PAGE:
Brian Hart was that rarest of characters, an independent Formula 1 engine builder who frequently embarrassed the major motor manufacturers despite operating on funds that were smaller than their publicity budgets. A universally respected engineer who was variously known as "Nosher" or "Jam Tart", he grew into his looks early through premature baldness, but because of that he barely seemed to age as the years passed.
As a driver he had been a front-runner who specialised in slipstreaming epics at tracks such as Enna-Pergusa and Hockenheim, where courage and refusal to be intimidated were as important as cool judgement and a strong engine. He won at the former in 1964, the latter in 1969.
That season he founded Brian Hart Ltd, which specialised in preparing Ford's Cosworth-developed FVA engines then created the BDA engine which was the foundation of the Ford's F2 and rally programmes. In 1971 Ronnie Peterson won the European F2 Championship driving a Hart FVA-engined March and the following year Mike Hailwood took the title in John Surtees' BDA-powered contender.
The entrepreneur Ted Toleman underwrote development of Hart's 420R F2 engine for his F2 programme, and in 1980 Brian Henton won the F2 title from team-mate Derek Warwick. Toleman moved up to F1, where turbocharged engines were becoming de rigeur. Hart's "Hart Attack" 415T turbo engine was a jewel, and in 1984 only premature cessation of the sodden Monaco GP prevented victory; the sensational rookie Ayrton Senna had overtaken Alain Prost but lost rightful victory when the race was red-flagged and the result was backdated by a lap.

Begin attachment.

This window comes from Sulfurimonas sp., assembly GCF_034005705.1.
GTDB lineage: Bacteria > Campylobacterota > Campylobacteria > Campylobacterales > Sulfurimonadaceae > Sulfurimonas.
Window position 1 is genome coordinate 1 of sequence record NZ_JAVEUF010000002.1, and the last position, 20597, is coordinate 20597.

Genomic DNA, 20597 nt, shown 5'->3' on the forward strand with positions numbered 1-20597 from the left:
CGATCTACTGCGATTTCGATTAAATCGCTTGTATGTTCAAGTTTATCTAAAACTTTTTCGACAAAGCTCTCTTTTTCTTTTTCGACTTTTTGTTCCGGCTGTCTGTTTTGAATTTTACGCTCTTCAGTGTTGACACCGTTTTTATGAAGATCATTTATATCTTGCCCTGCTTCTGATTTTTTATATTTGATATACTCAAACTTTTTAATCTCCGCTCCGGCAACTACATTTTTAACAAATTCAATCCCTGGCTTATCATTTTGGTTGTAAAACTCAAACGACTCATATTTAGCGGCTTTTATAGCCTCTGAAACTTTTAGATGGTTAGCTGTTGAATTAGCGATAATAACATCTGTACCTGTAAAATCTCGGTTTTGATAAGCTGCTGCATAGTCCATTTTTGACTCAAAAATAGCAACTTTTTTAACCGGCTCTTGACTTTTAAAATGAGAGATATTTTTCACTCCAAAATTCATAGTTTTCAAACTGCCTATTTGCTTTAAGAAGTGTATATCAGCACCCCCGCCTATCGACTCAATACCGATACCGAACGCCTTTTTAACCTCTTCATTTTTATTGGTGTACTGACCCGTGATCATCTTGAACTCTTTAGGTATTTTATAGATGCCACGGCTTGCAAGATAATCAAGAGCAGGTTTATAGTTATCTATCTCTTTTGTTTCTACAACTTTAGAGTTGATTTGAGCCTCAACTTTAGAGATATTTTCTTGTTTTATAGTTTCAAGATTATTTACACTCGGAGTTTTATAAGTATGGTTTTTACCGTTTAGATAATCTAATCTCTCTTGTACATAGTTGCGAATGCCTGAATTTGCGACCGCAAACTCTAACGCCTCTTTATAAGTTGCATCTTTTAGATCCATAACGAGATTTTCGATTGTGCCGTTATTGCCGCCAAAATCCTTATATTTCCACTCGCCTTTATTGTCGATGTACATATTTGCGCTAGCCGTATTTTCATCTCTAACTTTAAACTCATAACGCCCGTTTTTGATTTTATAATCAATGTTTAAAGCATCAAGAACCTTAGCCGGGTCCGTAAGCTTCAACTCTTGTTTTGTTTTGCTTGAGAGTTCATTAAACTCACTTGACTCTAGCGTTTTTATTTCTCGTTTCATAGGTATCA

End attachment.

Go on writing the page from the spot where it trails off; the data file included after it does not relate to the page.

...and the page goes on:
Senna went on to take thirds in Britain and Portugal. Hart had a tremendous relationship with the young Brazilian, who had the utmost respect for his engineering capability.
Hart later joined forces with Cosworth to develop their 3.5-litre DFZ and DFR engines, and his own 3.5-litre V10 performed superbly for rookie Rubens Barrichello in 1993 and '94. Thereafter his new 3-litre V8 was the proprietary staple for small teams such as Arrows and Minardi. Hart sold out to Arrows owner Tom Walkinshaw in 1997 and retired to Bandol.
His friend Gary Anderson, formerly Jordan's designer, said, "Gut feeling and experience count for a lot in this sport and that's what allowed Brian to achieve what he did without a lot of money." Hart loved his engines and would refuse to work on any returned for service in dirty condition. He liked to work with a small group of trusted aides and went about his business with diligence and modesty. He was always content to let his engineering do the talking, and it spoke volumes.
Brian Roger Hart, motor racing engine builder: born Enfield 7 September 1936; married four times (three daughters, two sons); died Epping 5 January 2014.Reuse content